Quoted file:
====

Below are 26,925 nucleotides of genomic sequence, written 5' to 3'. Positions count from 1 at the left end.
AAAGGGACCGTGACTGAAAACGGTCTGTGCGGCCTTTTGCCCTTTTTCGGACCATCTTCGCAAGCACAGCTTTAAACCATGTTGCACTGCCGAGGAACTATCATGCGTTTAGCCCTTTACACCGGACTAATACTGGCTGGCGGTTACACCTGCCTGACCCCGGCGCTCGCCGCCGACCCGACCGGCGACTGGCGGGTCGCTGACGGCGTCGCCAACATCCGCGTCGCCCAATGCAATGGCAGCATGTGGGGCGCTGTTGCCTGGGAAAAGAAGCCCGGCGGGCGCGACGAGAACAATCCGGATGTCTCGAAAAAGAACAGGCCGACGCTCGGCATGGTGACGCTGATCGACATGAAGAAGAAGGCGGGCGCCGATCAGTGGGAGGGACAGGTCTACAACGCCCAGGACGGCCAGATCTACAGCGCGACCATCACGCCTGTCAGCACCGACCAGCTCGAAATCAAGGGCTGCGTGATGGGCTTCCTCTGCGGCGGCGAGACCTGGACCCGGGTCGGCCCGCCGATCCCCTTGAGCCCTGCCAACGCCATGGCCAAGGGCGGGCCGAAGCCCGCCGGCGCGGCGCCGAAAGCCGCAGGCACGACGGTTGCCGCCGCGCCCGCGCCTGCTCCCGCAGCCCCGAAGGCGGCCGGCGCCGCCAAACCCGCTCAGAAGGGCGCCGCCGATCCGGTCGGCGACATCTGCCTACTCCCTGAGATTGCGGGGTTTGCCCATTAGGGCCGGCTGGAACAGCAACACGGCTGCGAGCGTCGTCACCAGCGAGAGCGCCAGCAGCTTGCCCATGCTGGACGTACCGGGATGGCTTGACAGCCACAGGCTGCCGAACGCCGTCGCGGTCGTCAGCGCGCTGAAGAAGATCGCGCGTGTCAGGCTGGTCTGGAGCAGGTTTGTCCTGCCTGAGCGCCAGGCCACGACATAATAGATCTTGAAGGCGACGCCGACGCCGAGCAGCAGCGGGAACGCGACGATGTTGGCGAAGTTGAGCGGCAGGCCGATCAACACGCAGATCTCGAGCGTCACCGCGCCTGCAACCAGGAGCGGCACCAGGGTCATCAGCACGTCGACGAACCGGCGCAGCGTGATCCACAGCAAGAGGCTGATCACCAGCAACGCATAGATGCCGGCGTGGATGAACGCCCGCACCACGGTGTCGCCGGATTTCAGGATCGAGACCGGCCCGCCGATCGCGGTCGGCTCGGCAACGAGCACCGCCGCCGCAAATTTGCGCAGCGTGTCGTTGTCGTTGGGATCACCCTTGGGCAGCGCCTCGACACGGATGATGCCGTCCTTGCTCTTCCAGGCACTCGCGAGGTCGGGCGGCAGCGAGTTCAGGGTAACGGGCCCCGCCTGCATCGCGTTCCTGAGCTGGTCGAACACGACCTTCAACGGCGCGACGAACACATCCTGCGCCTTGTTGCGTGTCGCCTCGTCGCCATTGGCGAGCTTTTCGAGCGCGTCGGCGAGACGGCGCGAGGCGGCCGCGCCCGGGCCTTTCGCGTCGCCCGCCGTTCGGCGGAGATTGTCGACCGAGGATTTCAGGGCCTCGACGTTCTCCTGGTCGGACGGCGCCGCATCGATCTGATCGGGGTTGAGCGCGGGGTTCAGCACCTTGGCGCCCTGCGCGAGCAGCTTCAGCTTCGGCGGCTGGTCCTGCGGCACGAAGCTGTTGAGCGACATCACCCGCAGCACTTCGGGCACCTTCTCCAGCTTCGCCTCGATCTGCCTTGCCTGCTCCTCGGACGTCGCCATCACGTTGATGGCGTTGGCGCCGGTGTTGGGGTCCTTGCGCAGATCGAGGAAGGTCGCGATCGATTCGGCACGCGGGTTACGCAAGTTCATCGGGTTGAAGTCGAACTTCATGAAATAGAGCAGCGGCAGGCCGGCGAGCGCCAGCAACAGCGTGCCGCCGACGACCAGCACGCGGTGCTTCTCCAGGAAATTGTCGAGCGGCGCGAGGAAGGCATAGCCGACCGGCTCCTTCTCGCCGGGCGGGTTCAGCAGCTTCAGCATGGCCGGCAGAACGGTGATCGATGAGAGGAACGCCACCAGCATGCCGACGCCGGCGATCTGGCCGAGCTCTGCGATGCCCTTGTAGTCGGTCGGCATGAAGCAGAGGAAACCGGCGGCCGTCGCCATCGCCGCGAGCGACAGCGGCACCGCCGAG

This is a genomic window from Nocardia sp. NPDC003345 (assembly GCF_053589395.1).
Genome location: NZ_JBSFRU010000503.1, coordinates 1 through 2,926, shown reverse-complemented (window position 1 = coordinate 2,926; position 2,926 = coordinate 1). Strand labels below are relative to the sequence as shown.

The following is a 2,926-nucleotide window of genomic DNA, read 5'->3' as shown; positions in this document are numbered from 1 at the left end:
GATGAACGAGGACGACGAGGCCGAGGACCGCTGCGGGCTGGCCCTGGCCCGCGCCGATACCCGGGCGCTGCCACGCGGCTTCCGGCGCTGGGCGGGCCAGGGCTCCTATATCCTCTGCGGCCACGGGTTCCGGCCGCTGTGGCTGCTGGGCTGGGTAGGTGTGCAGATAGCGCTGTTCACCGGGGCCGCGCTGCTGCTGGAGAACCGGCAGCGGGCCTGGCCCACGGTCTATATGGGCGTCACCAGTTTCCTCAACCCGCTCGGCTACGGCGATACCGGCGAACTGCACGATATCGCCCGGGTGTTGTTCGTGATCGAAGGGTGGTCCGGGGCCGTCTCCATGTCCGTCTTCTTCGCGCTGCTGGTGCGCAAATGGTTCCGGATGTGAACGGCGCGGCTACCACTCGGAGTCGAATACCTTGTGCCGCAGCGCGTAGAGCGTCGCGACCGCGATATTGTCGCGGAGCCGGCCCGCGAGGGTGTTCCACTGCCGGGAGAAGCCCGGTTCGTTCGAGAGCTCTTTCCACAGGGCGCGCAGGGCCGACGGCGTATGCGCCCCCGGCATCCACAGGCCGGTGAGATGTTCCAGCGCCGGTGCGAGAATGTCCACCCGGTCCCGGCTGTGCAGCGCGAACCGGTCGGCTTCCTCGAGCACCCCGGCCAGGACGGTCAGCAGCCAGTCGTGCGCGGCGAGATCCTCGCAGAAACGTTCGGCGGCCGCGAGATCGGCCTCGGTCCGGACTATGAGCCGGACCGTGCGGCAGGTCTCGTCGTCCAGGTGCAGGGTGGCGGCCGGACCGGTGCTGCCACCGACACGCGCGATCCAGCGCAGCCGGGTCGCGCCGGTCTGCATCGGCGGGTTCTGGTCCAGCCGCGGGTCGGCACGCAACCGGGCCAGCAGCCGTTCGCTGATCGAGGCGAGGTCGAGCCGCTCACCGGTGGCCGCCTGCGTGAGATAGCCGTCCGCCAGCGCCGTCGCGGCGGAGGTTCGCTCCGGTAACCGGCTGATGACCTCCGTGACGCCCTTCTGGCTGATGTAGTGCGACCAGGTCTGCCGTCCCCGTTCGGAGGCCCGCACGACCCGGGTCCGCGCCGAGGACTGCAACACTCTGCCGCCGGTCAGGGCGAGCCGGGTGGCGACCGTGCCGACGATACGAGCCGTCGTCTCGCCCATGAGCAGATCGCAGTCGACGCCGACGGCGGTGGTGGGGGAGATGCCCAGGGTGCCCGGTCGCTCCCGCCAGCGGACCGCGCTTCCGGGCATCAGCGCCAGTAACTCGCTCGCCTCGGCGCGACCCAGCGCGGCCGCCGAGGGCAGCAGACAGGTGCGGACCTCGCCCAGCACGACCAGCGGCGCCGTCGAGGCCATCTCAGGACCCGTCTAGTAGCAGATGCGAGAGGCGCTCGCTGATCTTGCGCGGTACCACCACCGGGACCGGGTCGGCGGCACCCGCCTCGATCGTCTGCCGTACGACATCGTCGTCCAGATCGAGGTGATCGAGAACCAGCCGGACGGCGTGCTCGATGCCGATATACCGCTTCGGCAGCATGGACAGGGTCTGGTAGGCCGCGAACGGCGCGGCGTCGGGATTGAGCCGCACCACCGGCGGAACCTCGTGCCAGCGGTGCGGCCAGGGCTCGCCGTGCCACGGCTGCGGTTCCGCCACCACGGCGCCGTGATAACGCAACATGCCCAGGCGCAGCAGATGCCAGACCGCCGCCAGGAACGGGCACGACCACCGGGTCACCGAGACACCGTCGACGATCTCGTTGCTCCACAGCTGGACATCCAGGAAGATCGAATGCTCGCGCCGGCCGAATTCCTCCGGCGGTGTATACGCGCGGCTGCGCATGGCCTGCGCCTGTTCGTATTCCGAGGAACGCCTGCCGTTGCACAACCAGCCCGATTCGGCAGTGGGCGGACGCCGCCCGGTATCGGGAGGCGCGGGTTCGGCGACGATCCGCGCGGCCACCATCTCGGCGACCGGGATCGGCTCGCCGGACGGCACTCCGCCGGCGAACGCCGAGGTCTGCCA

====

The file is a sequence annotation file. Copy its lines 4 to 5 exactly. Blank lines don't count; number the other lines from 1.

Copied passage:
Genome location: NZ_JBSFRU010000503.1, coordinates 1 through 2,926, shown reverse-complemented (window position 1 = coordinate 2,926; position 2,926 = coordinate 1). Strand labels below are relative to the sequence as shown.

The following is a 2,926-nucleotide window of genomic DNA, read 5'->3' as shown; positions in this document are numbered from 1 at the left end: